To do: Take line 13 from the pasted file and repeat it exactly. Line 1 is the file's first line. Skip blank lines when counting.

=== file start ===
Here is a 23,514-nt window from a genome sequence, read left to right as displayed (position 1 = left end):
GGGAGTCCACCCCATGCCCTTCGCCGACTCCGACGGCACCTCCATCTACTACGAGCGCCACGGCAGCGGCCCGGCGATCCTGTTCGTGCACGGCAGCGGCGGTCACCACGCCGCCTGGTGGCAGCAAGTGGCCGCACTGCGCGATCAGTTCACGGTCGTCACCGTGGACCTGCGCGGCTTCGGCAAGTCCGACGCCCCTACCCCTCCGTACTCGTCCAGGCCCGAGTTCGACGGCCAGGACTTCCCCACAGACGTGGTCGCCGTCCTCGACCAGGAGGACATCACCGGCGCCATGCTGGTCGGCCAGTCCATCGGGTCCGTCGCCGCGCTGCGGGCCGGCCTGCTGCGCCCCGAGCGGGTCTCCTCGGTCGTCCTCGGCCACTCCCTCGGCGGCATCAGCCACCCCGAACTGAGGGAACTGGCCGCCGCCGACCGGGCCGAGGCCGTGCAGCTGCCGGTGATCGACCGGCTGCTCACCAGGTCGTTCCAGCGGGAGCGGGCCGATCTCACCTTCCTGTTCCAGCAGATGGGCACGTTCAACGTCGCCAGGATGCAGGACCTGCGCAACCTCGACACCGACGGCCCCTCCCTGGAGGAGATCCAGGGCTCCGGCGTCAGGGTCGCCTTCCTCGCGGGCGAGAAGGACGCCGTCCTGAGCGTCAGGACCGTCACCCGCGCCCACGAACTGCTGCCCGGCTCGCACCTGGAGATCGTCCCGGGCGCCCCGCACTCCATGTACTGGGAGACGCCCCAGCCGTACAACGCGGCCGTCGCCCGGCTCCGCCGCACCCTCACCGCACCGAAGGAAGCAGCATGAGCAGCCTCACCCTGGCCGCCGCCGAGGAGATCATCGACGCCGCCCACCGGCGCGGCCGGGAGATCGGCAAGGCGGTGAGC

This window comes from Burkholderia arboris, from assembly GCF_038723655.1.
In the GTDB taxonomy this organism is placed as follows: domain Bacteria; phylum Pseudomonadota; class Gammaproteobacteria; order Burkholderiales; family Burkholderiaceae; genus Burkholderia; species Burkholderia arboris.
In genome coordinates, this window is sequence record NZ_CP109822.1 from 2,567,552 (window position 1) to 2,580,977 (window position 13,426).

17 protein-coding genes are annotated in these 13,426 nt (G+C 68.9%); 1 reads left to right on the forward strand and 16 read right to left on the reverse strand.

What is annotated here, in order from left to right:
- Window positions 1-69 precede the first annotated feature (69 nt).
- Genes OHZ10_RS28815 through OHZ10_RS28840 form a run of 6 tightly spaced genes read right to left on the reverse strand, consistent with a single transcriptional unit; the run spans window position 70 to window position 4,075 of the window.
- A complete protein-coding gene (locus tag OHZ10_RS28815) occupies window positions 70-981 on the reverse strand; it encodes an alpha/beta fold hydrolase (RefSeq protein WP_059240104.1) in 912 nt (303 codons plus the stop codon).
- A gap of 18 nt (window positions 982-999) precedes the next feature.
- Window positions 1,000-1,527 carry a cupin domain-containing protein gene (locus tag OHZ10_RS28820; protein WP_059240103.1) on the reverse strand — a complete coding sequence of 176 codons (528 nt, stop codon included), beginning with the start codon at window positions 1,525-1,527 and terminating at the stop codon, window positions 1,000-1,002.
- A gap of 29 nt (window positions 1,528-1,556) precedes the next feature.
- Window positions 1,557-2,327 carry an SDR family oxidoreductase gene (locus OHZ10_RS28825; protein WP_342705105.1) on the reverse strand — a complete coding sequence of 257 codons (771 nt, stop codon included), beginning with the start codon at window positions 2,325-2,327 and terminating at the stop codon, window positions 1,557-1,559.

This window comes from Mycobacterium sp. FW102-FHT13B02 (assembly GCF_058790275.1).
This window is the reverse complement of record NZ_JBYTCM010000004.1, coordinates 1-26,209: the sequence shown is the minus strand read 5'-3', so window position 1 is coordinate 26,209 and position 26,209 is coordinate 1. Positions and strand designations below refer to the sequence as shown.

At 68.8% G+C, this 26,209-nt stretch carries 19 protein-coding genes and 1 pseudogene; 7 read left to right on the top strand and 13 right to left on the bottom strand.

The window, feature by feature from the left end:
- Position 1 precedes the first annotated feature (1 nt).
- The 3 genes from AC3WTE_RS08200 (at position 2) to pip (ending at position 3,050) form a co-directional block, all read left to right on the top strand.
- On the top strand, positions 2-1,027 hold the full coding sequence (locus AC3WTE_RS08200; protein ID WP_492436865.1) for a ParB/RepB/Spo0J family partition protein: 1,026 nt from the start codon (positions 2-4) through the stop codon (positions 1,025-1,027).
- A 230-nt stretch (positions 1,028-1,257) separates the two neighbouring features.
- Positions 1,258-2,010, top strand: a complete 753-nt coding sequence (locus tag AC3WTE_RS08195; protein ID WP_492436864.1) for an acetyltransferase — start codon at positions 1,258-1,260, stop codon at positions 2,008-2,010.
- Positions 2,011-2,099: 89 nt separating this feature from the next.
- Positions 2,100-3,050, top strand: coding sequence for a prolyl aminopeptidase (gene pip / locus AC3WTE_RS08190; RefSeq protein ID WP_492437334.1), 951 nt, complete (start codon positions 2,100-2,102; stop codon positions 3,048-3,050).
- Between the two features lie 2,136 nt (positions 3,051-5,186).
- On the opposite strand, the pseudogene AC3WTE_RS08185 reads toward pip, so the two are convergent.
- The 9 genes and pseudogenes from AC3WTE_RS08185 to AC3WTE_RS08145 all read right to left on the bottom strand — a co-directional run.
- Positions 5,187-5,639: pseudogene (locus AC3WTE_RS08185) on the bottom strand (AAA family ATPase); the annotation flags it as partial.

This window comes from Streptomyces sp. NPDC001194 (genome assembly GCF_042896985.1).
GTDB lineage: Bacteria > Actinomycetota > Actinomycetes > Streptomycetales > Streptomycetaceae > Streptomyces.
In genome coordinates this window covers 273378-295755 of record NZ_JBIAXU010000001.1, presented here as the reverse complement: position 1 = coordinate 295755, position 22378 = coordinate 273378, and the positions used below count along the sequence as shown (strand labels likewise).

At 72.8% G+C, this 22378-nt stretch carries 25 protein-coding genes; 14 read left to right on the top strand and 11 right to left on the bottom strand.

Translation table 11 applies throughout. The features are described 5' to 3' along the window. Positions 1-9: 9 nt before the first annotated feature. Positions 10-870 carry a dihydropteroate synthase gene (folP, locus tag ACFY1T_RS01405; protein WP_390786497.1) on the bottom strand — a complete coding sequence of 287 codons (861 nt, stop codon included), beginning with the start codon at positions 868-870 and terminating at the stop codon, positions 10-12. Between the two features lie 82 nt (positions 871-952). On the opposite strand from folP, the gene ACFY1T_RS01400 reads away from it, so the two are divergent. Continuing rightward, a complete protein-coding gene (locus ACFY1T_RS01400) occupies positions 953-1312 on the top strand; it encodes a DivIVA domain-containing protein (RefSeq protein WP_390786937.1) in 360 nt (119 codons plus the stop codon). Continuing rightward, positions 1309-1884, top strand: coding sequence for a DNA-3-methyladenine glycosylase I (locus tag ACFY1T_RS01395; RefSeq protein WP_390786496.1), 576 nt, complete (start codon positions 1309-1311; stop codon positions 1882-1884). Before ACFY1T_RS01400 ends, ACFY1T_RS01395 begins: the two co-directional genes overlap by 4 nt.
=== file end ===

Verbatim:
- A gap of 29 nt (window positions 1,528-1,556) precedes the next feature.